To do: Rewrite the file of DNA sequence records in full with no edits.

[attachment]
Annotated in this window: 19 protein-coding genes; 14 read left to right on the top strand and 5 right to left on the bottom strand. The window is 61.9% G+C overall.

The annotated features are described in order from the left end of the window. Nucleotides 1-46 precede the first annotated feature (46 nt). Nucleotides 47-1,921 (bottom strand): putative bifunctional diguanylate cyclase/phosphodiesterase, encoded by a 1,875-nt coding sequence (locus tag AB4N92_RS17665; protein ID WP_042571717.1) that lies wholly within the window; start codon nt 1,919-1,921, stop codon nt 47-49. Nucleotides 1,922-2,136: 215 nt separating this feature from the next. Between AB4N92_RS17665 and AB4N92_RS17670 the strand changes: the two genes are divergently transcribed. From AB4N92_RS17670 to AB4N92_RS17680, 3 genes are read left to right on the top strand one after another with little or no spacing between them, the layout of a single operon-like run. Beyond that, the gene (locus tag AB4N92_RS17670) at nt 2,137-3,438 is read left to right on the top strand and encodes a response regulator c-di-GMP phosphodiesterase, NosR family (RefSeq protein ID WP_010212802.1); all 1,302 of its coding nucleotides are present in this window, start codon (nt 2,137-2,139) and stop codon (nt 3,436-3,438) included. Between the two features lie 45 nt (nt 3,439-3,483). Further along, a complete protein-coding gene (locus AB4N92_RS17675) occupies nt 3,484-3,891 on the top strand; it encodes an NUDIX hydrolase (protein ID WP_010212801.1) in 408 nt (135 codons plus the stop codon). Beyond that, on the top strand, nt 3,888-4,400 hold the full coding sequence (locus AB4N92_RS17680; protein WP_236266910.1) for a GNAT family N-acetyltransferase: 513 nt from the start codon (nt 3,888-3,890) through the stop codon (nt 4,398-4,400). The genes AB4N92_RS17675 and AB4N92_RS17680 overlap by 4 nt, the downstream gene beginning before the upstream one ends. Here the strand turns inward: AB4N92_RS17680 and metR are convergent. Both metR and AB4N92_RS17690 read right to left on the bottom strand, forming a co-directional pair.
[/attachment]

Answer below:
Annotated in this window: 19 protein-coding genes; 14 read left to right on the top strand and 5 right to left on the bottom strand. The window is 61.9% G+C overall.

The annotated features are described in order from the left end of the window. Nucleotides 1-46 precede the first annotated feature (46 nt). Nucleotides 47-1,921 (bottom strand): putative bifunctional diguanylate cyclase/phosphodiesterase, encoded by a 1,875-nt coding sequence (locus tag AB4N92_RS17665; protein ID WP_042571717.1) that lies wholly within the window; start codon nt 1,919-1,921, stop codon nt 47-49. Nucleotides 1,922-2,136: 215 nt separating this feature from the next. Between AB4N92_RS17665 and AB4N92_RS17670 the strand changes: the two genes are divergently transcribed. From AB4N92_RS17670 to AB4N92_RS17680, 3 genes are read left to right on the top strand one after another with little or no spacing between them, the layout of a single operon-like run. Beyond that, the gene (locus tag AB4N92_RS17670) at nt 2,137-3,438 is read left to right on the top strand and encodes a response regulator c-di-GMP phosphodiesterase, NosR family (RefSeq protein ID WP_010212802.1); all 1,302 of its coding nucleotides are present in this window, start codon (nt 2,137-2,139) and stop codon (nt 3,436-3,438) included. Between the two features lie 45 nt (nt 3,439-3,483). Further along, a complete protein-coding gene (locus AB4N92_RS17675) occupies nt 3,484-3,891 on the top strand; it encodes an NUDIX hydrolase (protein ID WP_010212801.1) in 408 nt (135 codons plus the stop codon). Beyond that, on the top strand, nt 3,888-4,400 hold the full coding sequence (locus AB4N92_RS17680; protein WP_236266910.1) for a GNAT family N-acetyltransferase: 513 nt from the start codon (nt 3,888-3,890) through the stop codon (nt 4,398-4,400). The genes AB4N92_RS17675 and AB4N92_RS17680 overlap by 4 nt, the downstream gene beginning before the upstream one ends. Here the strand turns inward: AB4N92_RS17680 and metR are convergent. Both metR and AB4N92_RS17690 read right to left on the bottom strand, forming a co-directional pair.